Retired Lt. Col. Alexander Vindman, who testified against former President TrumpDonald TrumpNewsom touts victory over recall as rejection of ‘Trumpism’ Newsom easily beats back recall effort in California Second senior official leaving DHS in a week MORE during his first impeachment trial, is calling for the resignation of the chairman of the Joint Chiefs of Staff, who, according to a forthcoming book, moved to limit Trump’s ability to call for a military strike after the Capitol riot.
“If this is true GEN Milley must resign. He usurped civilian authority, broke Chain of Command, and violated the sacrosanct principle of civilian control over the military,” Vindman tweeted on Tuesday. “It’s an extremely dangerous precedent. You can’t simply walk away from that.”
If this is true GEN Milley must resign. He usurped civilian authority, broke Chain of Command, and violated the sacrosanct principle of civilian control over the military. It’s an extremely dangerous precedent. You can’t simply walk away from that. #dotherightthingintherightway https://t.co/izsMMCFPrz
— Alexander S. Vindman (@AVindman) September 14, 2021
The retired Army intelligence officer was responding to new reporting in an upcoming book about the end of Trump’s presidency written by veteran journalist Bob Woodward and The Washington Post’s Robert Costa.
In the book, the Woodward and Costa report Joint Chiefs Chairman Gen. Mark Milley moved to limit former Trump‘s ability to call for a military strike or launch nuclear weapons following the Jan. 6 insurrection at the U.S. Capitol.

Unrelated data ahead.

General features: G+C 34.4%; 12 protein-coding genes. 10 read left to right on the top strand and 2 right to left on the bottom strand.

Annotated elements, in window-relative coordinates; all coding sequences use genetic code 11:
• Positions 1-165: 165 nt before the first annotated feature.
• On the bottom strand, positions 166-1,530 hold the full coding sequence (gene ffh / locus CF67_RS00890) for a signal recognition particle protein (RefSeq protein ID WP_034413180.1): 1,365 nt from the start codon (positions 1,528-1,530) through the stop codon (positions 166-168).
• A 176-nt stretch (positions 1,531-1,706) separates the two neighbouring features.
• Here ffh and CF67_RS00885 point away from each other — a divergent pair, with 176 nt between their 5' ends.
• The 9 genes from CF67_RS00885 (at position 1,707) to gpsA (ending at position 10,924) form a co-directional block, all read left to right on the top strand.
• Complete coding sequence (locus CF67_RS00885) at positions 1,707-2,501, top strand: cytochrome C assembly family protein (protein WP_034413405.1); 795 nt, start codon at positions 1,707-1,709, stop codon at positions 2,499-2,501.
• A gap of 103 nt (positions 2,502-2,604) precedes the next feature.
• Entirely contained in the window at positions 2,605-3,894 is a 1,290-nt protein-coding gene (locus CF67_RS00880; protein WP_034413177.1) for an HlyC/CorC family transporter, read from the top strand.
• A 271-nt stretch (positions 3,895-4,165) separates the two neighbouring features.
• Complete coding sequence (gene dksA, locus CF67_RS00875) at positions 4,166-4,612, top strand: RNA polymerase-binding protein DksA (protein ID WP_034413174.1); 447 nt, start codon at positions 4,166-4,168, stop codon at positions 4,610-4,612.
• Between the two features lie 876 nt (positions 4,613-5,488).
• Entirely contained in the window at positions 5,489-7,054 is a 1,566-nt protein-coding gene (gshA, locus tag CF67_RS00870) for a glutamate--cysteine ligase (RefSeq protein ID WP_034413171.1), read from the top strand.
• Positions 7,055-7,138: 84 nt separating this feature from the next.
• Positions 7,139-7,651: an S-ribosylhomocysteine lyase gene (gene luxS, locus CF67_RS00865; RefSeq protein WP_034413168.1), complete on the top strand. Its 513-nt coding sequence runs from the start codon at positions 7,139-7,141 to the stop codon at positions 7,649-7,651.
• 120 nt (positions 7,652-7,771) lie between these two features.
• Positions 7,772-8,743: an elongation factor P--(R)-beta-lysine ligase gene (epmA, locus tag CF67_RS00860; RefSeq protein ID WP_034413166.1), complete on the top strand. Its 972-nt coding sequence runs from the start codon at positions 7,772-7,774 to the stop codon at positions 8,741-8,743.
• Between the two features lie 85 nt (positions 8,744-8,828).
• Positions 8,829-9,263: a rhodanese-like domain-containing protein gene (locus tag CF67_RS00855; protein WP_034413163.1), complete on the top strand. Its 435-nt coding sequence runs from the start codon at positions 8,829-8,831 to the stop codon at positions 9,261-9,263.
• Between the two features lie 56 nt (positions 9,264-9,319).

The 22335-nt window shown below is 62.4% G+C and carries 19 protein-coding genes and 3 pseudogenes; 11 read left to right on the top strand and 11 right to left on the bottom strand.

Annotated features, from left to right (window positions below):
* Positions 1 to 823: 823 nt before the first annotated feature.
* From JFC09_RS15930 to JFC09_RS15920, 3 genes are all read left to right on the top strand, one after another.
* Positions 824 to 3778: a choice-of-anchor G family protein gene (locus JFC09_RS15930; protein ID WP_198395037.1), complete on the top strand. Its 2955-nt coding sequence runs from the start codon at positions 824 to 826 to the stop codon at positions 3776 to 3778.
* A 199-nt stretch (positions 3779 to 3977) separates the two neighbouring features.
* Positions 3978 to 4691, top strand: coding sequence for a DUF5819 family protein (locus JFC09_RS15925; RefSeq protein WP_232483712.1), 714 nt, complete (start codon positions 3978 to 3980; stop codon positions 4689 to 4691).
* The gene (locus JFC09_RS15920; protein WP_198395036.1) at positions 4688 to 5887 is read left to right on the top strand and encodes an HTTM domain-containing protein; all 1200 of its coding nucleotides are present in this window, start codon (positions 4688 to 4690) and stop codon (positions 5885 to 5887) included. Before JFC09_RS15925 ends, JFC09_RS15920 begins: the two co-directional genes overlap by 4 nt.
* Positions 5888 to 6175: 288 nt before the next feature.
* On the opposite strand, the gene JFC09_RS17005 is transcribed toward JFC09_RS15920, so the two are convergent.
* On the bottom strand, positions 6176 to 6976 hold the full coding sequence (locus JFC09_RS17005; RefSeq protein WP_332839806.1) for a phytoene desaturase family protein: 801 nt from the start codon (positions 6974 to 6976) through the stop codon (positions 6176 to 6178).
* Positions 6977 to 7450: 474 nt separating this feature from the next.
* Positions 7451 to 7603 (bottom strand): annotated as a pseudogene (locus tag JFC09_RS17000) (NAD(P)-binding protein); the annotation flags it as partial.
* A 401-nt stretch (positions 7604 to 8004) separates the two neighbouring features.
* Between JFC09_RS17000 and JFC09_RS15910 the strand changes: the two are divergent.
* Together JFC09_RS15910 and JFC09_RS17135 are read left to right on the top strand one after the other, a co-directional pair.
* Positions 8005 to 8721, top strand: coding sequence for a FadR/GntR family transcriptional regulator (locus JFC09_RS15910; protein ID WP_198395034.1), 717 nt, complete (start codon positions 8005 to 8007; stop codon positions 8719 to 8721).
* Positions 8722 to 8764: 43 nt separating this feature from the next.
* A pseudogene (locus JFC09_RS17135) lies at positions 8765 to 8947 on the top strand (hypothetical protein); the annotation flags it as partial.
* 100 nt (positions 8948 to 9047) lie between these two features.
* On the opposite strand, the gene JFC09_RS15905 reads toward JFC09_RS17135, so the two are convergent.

The general, according to the authors, “was certain that Trump had gone into a serious mental decline in the aftermath of the election, with Trump now all but manic, screaming at officials and constructing his own alternate reality about endless election conspiracies.”
Two days after the attack on the Capitol, Milley reportedly gathered senior leadership at the Pentagon and told them not to take orders from anyone unless he was involved.
“No matter what you are told, you do the procedure. You do the process. And I’m part of that procedure,” Milley is reported to have said.
Trump responded to the reports about Milley’s conduct before and after the election by suggesting he be tried for “treason” while casting doubt on the veracity of the claims reported in the book.
“The people that fabricated the story are sick and demented, and the people who print it are just as bad,” Trump said in a statement on Tuesday afternoon.
Vindman testified against Trump in January of 2019 following a call he listened in on between Trump and the president of Ukraine during which the former president pressured the Ukrainian leader to dig up political dirt on then-candidate Joe BidenJoe BidenNewsom easily beats back recall effort in California Second senior official leaving DHS in a week Top Republican: General told senators he opposed Afghanistan withdrawal MORE. Vindman announced his retirement from the military that summer, saying through an attorney that Trump had engaged in a “campaign of bullying, intimidation, and retaliation” against him.
Others have called for Milley’s resignation, including Sen. Marco RubioMarco Antonio RubioOvernight Defense & National Security — Details of Trump’s final days prompt call to fire Milley Rubio demands Biden fire Milley We have a plan that prioritizes Afghanistan’s women — we’re just not using it MORE (R-Fla.), who suggested on Fox News Tuesday night the general was involved in “the essence of a military coup.”
The Pentagon did not immediately return a request for comment.